The American Revolutionary War
Karley Tenberg A4
Battles of Lexington and Concord
The battles began in the morning of April 19, 1777. At Lexington, the first battle, it is unsure of who shot first. Yet the militia knew that the Regulators (the British) were coming due to the infamous Midnight Ride. The battle of Lexington killed only seven minutemen. The totals of British numbers from the battles of Lexington and Concord were, “73 British soldiers had been killed and 174 wounded; 26 were missing” [Lexington and Concord]. As blood was shed, the divide between the colonists and the British was rapidly growing. The Americans had inflicted a slight sense of fear in the British. As Lord Percy, the man who marched the British back to Boston after the defeat at Lexington and Concord, wrote back to London, “"Whoever looks upon them [THE REBELS] as an irregular mob will be much mistaken." [Lexington and Concord]. Due to the bloodshed at Lexington and Concord, there seemed to be a sense of nationality that swept the nation. An idea that the colonists didn’t need to rely on Britain as much as they had.
Battle One and Two of Saratoga
The battle began on September 19, 1777 and ended on October 17, 1777. Due to the colonists aggressive fighting and determined militia, the British lost two of their soldiers for every American that was killed. Furthermore, with the injury of Benedict Arnold, the British soon retreated, giving the Americans the victory. It was the colonists victory, such as this one, that lead to the French supplying aid to the colonies. [Battle of Saratoga]
Battle of Yorktown
The First Continental Congress
The first Continental Congress met from September 5 to October 26, 1774. A representative was sent from each colony, except Georgia, and they met in Carpenter’s Hall in Philidelphia. During that time, it was determined that the King and Parliament needed to know about the issues and grievances within the colony through proper representation. This was one of the first times that the colonies had come together for the greater good of the nation as a whole. From this point forwards, the colonies acted more and more like a single nation than individual entities. [First Continental Congress, 1995].
The Drafting of the Declaration of Independence
The committee in charge of the Declaration of Independence worked from June 11 to July 5, 1776. While Thomas Jefferson was credited with writing the Declaration of Independence, the committee as a whole oversaw the creation of the document. Those on the committee were: Roger Sherman, Benjamin Franklin, Thomas Jefferson, John Adams, and Robert Livingston. It took seventeen days for Jefferson to write the document, and at the end of those days, it was presented to the Continental Congress where it changed history. [Drafting the Declaration].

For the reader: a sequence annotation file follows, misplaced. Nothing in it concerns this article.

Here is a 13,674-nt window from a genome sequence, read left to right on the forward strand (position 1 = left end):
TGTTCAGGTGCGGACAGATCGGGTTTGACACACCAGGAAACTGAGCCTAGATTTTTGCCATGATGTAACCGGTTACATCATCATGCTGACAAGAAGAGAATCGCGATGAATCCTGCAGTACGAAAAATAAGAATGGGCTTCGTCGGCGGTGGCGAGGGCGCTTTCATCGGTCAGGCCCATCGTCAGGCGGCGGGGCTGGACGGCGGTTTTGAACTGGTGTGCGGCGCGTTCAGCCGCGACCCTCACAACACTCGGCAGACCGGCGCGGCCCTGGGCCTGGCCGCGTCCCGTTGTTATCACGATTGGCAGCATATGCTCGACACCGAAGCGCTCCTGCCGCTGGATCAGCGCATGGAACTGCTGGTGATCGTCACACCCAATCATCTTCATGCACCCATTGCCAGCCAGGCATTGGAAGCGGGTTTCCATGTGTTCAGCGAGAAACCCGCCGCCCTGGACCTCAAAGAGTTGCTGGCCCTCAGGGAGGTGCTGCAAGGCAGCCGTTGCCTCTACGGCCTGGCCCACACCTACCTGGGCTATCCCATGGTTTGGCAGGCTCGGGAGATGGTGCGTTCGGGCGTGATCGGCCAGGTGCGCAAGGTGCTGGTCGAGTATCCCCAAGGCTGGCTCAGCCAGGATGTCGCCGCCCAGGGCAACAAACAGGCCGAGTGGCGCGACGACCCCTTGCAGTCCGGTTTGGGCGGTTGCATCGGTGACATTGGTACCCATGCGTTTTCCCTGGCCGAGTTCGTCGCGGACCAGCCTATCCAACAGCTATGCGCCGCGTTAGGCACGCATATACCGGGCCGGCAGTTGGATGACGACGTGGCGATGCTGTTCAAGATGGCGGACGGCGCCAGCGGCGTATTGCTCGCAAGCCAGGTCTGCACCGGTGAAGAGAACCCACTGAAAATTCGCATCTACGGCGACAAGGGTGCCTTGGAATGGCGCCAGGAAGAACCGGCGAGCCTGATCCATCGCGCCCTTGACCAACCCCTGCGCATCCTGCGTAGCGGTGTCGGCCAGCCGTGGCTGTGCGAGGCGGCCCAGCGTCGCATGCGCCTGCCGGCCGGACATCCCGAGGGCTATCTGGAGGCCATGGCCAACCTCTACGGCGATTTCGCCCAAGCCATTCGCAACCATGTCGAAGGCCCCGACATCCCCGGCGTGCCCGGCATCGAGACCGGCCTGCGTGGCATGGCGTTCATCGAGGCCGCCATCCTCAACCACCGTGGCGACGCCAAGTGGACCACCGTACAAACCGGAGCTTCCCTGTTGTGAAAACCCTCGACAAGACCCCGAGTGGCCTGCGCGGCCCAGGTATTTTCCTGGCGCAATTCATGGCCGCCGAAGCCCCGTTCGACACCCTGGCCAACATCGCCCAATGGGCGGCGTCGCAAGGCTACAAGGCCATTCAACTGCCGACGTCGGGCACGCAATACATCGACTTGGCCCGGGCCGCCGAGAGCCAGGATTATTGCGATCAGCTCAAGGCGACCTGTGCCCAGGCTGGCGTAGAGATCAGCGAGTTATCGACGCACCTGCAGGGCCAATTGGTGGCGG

Thomas Paine's Common Sense
Intervention of important individuals or groups contributing to the outcome
On June 18, 1775, George Washington was elected by the Continental Congress to lead the Continental Army. As written in a letter to his wife upon the matter George Washington states, “ I have used every endeavor in my power to avoid it, not only from my unwillingness to part with you and the Family, but from a consciousness of its being a trust too great for my capacity and that I should enjoy more real happiness and felicity in one month with you..” [George Washington, 1775]. Even though he was apprehensive to join the cause, he won over the support of the American people. While his victories may have been few, it was his tactics that helped win the war. He supported the troops in a guerilla-style warfare which helped balance out the odds of the colonists against the British. [Continental Army].
Thomas Jefferson’s main contribution to the American Revolution was his writing of the Declaration of Independence. The process took him seventeen days, with only one rough draft. Originally, he was going to return home and write the Virginia State Constitution, but he was appointed to a committee of five people to write the Declaration of Independence. That became his defining role in the Revolutionary War. [Thomas Jefferson].
Paul Revere’s biggest contribution to the American Revolution was his midnight ride. While he wasn’t immediately recognized for his ride, it was quite helpful for the colonists. Due to the help of himself and a few others, the militias were ready for the British at Lexington and Concord. The Midnight Ride was made famous by Wadsworth Longfellow's 1861 poem. [Paul Revere].
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